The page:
Keep howling 

I always joked about how I’d never have a reason to be seen in Tsakane, Ekurhuleni; Sphiwe Giba unknowingly had other plans for me. 

I had never met the 34-year who runs and owns, Wolf and Co Cafe but by the time I walked into his restaurant, I felt like we go way back. 

He explains that we shared the same sentiment about Tsakane but he soon came to realise that what he thought was a backward township in the Styx is actually rich with history and like many forgotten places in SA, it played a major role during our political struggle. 

The restaurant wasn’t hard to find once I made it through my hour long drive to Tsakane – it’s far guys – pack a snack! The converted shipping container stands out in Ngcobo Street and despite the cold weather that particular afternoon we decided to venture there, we were welcomed with warmth.

When he described Wolf to me as a space that is never static and constantly fluid; I couldn’t have agreed more. 

After my friend, Tumi and I parked our cars, we were immediately greeted by the Bicycle Stokvel, cyclists who were gathered around imbawula warming themselves after cycling in the rain for 2 hours from Vosloorus. Once we stepped inside the container, I felt as though I’d been transported back to Tottori, Japan with the quintessential golden Maneki-neko beckoning us into the space.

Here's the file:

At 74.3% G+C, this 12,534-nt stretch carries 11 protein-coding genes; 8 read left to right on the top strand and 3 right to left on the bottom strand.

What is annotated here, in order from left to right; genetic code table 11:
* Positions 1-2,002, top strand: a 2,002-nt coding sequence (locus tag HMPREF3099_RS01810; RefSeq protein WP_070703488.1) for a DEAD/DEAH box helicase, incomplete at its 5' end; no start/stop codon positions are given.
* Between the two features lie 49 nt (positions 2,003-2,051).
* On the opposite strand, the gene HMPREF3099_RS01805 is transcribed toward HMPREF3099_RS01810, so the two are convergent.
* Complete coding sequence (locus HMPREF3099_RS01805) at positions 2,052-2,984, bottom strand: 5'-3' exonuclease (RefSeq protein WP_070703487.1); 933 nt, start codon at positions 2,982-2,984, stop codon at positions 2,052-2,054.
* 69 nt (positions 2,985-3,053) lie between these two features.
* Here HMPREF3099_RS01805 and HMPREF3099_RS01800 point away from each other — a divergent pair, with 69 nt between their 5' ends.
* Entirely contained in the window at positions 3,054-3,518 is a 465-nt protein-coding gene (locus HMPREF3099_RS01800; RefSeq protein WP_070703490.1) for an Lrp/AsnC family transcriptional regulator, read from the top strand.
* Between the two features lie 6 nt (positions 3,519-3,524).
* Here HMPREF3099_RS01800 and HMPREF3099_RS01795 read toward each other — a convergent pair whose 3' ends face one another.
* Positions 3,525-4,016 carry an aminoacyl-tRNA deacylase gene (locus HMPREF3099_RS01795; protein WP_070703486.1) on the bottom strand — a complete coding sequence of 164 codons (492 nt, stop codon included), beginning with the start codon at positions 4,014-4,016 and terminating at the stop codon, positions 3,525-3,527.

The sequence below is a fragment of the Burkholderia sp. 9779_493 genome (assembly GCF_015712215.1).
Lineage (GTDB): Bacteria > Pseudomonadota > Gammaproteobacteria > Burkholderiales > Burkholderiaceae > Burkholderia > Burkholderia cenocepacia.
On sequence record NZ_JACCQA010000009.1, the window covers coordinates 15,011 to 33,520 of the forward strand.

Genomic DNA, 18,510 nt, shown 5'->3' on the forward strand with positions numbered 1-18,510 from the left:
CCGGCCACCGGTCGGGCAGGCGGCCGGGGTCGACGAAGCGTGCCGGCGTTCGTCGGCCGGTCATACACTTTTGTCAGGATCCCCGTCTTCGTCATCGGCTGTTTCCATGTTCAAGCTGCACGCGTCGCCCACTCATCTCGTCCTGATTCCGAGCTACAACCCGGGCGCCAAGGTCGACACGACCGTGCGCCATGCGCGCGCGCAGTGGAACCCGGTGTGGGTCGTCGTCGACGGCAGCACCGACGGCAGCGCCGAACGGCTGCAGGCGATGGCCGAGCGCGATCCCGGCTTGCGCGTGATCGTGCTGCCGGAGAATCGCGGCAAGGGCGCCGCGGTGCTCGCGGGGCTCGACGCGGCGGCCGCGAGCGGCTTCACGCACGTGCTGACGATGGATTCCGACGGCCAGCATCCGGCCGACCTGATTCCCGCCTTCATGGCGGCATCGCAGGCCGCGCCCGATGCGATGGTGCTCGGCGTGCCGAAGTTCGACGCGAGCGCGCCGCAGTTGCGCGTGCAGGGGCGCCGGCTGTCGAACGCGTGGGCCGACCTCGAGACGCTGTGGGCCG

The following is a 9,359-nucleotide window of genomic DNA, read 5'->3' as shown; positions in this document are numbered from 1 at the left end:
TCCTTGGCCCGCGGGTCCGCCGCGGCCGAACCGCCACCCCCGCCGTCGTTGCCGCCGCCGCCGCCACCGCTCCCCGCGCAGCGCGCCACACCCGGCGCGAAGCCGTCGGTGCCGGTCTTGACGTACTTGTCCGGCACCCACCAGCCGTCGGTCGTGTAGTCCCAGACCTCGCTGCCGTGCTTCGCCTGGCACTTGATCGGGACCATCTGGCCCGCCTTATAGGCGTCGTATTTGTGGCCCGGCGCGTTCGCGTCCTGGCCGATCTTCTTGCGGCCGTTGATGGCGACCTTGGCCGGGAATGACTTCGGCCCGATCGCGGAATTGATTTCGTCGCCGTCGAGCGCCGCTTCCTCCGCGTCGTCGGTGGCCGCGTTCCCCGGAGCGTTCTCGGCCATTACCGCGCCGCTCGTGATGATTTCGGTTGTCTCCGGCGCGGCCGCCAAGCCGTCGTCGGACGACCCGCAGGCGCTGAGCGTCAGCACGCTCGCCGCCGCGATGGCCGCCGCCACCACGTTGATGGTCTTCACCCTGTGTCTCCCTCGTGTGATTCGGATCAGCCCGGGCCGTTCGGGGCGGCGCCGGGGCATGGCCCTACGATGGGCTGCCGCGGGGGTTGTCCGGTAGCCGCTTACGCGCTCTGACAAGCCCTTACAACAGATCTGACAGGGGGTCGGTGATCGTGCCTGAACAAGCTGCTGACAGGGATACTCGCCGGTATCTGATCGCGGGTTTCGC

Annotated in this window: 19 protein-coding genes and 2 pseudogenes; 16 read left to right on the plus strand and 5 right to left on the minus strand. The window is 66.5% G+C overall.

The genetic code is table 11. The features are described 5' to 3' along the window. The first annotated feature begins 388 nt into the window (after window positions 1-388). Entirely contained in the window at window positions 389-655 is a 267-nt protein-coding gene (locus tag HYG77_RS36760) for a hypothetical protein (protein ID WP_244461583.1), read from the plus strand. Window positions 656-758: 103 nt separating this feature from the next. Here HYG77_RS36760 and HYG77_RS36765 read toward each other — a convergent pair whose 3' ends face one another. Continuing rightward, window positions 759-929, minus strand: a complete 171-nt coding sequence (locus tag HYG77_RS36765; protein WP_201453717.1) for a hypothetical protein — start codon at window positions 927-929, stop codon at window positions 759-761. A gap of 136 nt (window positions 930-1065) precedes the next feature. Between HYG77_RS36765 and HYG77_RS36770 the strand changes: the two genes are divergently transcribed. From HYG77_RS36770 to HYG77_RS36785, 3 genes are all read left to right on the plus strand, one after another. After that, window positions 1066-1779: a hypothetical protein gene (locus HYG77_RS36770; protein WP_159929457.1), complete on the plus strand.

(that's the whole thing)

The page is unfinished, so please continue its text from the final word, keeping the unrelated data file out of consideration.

He attributed the Asian influence in both the space and the menu to his history with Asian practices – he did Tai Chi and Kung Fu back in 2013 and was also into dragon boat for training. He also loves Asian dishes and Zen influence and for those of us who miss being in the Orient, the space brings all the elements we miss together quite beautifully. 

We tried ordering some warm drinks hoping we’d be sipping on mulled wine or an Irish coffee but Sphiwe explained that Wolf is an alcohol free zone. He made the conscious decision to not have alcohol served in the space explaining that he prefers his patrons to take in the space without any lubrication. 

I opted to sip on warm pineapple tea along with Palesa and Dimpho while Tumi had her cappuccino – attributed to a slight caffeine addiction. While the guys had their lunch before heading back on their bikes, I got some time to take in the various aspects of Wolf. We found an entrepreneur working quietly on her Apple Mac while the girls and I filled the space with giggles. I distinctly remember hearing some of my favourite hip hop jams while watching the cyclists change back into the clothes they’d left to dry.